Litang County

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Litang or Lithang County (Tibetan: ལི་ཐང་རྫོང་།; Chinese: 理塘县) is in southwest of Garzê Tibetan Autonomous Prefecture, Sichuan, China. In 2001, it had a population of 47,500.

Litang County

理塘县ལི་ཐང་རྫོང་།
Landscape of Litang County
Landscape of Litang County
Litang County (red) in Garzê Prefecture (yellow) and Sichuan
Litang County (red) in Garzê Prefecture (yellow) and Sichuan
Litang is located in Sichuan
Litang
Litang
Location of the seat in Sichuan
Coordinates (Litang County government): 29°59′39″N 100°16′09″E / 29.9942°N 100.2692°E / 29.9942; 100.2692Coordinates: 29°59′39″N 100°16′09″E / 29.9942°N 100.2692°E / 29.9942; 100.2692
CountryPeople's Republic of China
ProvinceSichuan
Autonomous prefectureGarzê Tibetan Autonomous Prefecture
County seatLitang Town
Area
 • Total13,677 km2 (5,281 sq mi)
Elevation
3,954 m (12,972 ft)
Population
 (2001)
 • Total47,500
 • Density3.5/km2 (9.0/sq mi)
Time zoneUTC+8 (China Standard)
Websitelitang.gov.cn
Litang County
Chinese name
Simplified Chinese理塘县
Traditional Chinese理塘縣
Tibetan name
Tibetanལི་ཐང་རྫོང་།

Lithang is part of Kham in the Tibetan cultural zone, and several famous Buddhist figures were born here, including the 7th Dalai Lama, the 10th Dalai Lama, the 11th Tai Situpa, four of the Pabalas, as well as the 5th Jamyang Zhépa of Labrang Monastery. Düsum Khyenpa, 1st Karmapa Lama, returned here and built two monasteries, Kampo Nénang Monastery next to the Genyen Massif, where he trained the important Kagyu teacher, Drogön Rechen (Wylie: 'gro mgon res pa chen po, 1148-1218) who recognised his tulku, and the Pangphuk Monastery, founded in 1169.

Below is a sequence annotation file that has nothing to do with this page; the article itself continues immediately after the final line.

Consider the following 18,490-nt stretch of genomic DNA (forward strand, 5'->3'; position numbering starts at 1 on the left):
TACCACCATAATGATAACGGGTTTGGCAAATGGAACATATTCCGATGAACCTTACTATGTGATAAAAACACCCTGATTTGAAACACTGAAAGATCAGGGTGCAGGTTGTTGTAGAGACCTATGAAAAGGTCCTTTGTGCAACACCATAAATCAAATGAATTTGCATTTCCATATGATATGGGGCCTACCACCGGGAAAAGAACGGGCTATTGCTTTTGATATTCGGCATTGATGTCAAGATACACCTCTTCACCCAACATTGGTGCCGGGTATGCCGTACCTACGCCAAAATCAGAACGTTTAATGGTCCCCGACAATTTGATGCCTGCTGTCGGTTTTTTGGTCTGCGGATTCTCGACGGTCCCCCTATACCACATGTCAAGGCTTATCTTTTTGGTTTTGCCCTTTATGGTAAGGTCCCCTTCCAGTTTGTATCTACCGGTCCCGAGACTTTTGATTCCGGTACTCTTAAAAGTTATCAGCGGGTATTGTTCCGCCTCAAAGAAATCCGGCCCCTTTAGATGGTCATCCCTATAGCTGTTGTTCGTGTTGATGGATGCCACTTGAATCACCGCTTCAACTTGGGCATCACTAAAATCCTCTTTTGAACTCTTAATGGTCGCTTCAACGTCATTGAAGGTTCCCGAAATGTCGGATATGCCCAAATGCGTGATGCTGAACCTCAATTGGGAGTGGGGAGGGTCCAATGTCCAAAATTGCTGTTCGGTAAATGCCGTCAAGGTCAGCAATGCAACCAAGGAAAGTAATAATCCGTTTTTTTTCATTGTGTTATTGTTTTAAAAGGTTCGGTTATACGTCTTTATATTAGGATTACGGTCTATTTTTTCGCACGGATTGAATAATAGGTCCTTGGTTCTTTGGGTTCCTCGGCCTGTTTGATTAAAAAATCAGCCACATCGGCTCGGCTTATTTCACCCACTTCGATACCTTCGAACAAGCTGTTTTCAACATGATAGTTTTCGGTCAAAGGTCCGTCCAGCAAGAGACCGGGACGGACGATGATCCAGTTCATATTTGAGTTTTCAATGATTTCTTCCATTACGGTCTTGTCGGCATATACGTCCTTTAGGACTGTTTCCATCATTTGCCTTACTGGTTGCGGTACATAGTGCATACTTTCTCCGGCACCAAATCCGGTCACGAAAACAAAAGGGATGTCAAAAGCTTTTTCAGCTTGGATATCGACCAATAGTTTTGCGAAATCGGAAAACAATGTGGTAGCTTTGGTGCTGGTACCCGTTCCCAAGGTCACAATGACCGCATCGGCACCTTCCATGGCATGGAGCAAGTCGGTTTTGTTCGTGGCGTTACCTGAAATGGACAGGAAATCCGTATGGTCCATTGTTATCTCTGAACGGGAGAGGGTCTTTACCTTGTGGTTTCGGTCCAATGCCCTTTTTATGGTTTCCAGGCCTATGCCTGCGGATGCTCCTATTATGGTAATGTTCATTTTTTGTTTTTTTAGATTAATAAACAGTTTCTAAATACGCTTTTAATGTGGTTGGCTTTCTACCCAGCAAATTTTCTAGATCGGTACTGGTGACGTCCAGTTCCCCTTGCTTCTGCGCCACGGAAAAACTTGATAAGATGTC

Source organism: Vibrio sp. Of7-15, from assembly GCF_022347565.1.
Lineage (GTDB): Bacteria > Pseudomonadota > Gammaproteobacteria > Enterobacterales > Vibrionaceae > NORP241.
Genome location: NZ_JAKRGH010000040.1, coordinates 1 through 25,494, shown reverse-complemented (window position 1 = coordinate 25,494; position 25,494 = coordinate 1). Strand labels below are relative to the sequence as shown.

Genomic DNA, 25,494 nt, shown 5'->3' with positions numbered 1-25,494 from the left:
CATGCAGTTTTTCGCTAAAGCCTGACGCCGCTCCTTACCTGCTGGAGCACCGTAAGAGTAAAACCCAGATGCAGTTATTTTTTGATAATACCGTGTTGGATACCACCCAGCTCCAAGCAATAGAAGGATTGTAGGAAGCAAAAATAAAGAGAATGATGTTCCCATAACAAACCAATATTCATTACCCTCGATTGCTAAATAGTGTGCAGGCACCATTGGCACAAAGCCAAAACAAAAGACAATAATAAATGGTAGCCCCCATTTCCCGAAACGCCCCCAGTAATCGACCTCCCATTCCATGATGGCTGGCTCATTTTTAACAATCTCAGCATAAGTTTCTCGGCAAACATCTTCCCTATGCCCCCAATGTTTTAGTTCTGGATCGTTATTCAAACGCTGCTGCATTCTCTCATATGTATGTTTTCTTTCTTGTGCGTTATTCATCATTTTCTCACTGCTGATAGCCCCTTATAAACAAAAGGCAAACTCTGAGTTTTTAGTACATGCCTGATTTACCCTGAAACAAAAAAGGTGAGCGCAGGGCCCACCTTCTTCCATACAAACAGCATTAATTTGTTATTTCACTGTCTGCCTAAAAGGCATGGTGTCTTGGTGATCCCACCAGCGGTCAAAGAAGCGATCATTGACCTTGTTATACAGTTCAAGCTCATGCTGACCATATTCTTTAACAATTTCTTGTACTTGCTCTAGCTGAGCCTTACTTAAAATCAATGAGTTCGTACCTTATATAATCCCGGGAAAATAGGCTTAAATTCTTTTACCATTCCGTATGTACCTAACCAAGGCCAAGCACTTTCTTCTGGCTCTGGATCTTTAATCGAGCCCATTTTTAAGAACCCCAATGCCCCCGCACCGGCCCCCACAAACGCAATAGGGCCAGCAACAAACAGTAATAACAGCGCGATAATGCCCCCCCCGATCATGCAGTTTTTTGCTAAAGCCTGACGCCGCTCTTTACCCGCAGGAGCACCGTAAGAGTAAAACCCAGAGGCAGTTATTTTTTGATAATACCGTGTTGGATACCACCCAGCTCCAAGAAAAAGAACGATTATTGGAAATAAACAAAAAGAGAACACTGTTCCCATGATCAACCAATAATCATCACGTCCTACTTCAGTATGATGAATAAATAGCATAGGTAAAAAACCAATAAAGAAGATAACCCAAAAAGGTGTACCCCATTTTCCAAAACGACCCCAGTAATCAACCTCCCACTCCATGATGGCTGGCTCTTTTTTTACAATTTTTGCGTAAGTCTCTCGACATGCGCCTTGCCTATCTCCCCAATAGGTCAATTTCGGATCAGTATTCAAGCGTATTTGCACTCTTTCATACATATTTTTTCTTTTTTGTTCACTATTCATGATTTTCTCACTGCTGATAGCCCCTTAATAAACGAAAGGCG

It also has strong connections with the eponymous hero of the Epic of King Gesar.[1]

Litang Town (the seat of the county) itself is located at an altitude of 4,014 metres. It is on open grassland and surrounded by snow-capped mountains and is about 400 meters higher than Lhasa, making it one of the highest towns in the world.[2]

HistoryEdit

 
Litang Monastery and town below it in the 1840s

For nearly all of the county's recorded history, Litang's greatest concentration of population and center of political power has been Lithang Monastery, known formally as Ganden Thubchen Choekhorling. The town that is today the Litang County seat is adjacent to the monastery, which was originally a temple for worship of Bon. In A.D. 1580 it was converted to Gelug Buddhism by the 3rd Dalai Lama. In the centuries since, Litang Monastery has been damaged and rebuilt several times. [3]

During the 1950s, the region around Litang was one of the many areas of Tibetan armed resistance to rule of the Chinese Communist Party. A resistance group called the Chushi Gangdruk was active in the area. In 1956 the monastery was bombed by the PLA.[4] The October 5, 1956 edition of the Tibet Mirror newspaper printed a witness' drawing of this bombing of the Litang monastery, Jamchen Chokhor Ling and others by aircraft of the People's Liberation Army. The photo's caption in its original English is: